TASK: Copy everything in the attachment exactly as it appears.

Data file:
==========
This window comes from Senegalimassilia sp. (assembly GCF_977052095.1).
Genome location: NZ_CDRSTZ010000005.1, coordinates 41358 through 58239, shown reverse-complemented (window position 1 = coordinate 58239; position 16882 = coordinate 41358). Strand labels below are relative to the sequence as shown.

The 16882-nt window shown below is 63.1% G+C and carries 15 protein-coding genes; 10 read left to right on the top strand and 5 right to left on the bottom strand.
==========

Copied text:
This window comes from Senegalimassilia sp. (assembly GCF_977052095.1).
Genome location: NZ_CDRSTZ010000005.1, coordinates 41358 through 58239, shown reverse-complemented (window position 1 = coordinate 58239; position 16882 = coordinate 41358). Strand labels below are relative to the sequence as shown.

The 16882-nt window shown below is 63.1% G+C and carries 15 protein-coding genes; 10 read left to right on the top strand and 5 right to left on the bottom strand.